This describes the resources that make up the official Addresscheck REST API v2. If you have any problems or requests, please contact XQueue Support.

Current Version

The current version of the REST API is 2.6.3 and was last updated on February 3rd, 2017. The previous versions (1.x) are deprecated.

Web Service URL Structure

ADC REST API has two roots for its web services:

  • the svc root (http://{domain}/svc/...) comprises the full services, protected by authentication, both private and public APIs
  • the trial root (http://{domain}/trial/...) is used to offer trial versions of ADC services, for general use without authentication. These services are often limited versions, mostly with quantity restrictions.


As a B2B application AddressCheck provides no self-registration by customers. Registration must go through external, organizational channels. Only after the authentication data of new users has been entered into the system by the staff, can these users access the system’s services. So AddressCheck is protected by authentication, but since there is almost no personal data transferred and stored, this protection is the easiest possible, HTTP basic authentication with login and password.

The public API for customers has several versions and groups:

The version 1 interface is deprecated and uses the following conventions:

  • resources under …/svc/address deal with the analysis of e-mail addresses
  • resources under …/svc/info provide detailed information about various entities (providers, companies, lists …).

These services are rarely called on their own, most often address services reference them in their results and let the user decide whether they need the details or not.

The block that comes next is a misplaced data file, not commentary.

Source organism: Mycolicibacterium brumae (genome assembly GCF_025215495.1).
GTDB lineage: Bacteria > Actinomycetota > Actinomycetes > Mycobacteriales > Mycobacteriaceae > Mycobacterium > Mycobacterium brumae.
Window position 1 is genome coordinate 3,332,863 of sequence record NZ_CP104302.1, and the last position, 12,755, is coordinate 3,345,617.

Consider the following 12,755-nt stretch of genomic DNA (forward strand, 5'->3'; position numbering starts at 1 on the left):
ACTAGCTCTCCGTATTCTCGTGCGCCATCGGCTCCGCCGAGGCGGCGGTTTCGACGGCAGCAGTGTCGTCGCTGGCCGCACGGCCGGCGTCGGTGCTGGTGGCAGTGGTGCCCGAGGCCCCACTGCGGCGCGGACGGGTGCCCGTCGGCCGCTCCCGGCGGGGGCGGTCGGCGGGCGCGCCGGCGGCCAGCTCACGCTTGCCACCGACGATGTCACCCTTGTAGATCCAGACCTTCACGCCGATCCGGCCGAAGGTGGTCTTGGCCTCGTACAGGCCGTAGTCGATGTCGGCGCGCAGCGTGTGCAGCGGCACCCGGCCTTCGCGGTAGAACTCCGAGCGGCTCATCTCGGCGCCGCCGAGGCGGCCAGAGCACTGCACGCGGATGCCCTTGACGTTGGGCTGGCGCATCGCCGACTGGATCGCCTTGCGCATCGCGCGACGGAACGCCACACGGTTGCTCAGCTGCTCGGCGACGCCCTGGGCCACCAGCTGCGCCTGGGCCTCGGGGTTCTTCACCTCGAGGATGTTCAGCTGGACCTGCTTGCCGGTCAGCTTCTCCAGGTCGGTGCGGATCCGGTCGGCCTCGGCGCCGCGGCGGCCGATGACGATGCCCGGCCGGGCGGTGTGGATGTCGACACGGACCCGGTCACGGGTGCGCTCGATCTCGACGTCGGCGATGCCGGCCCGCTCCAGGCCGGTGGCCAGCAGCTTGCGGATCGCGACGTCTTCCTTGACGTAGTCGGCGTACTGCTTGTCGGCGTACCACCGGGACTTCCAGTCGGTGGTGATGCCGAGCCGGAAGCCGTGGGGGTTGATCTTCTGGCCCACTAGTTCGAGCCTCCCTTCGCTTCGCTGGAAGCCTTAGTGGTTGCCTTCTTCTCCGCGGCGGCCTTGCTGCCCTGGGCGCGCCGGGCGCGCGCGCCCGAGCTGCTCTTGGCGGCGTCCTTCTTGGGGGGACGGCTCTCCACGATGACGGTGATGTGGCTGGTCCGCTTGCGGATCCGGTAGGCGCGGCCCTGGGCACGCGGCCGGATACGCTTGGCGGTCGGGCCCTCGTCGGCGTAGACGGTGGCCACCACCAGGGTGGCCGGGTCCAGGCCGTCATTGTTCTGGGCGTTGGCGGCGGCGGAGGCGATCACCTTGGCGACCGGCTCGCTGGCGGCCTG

The current interface, version 2, uses the following conventions:

  • resources below …/svc/2.0/address deal with the analysis of e-mail addresses
  • resources below …/svc/2.0/info provide detailed information about various entities (providers, companies, lists …). These services are rarely called on their own, most often address services reference them in their results, and let the user decide whether they need the details or not.

There are also two groups in the private API for the management of the platform:

  • resources below …/svc/service are meant for the variuos management tasks
  • resources below …/svc/internal are not part of the regular platform management, these are special purpose services for troubleshooting etc.

The usage of the various services is regulated by user groups.

Public Services

The individual checks that can be used when making an API call are documented under Public Services.

Trial services

Trial serivces are identical to their full counterparts, except for quantity restrictions. Their usage is restricted by certain quotas per day and IP address.

  • resources below …/trial/address deal with the analysis of e-mail addresses
  • resources below …/trial/info provide detailed information about various entities


Using the public Addresscheck API is simple. Customers can only use GET requests to receive information about a specific resource. The kind of information and the resource they are seeking is contained in the URL.

To provide a practical example we use famous the command-line utility curl to access the Addresscheck API:

curl -G -basic -u testuser:testuser http://testserver.xq/svc/address/role/

This call contains all elements that must be present for a successfull call to a protected Addresscheck API:

  1. “-G”: we use a GET request, the one that is also used to load web pages. That makes it also possible to access our APIs with a web browser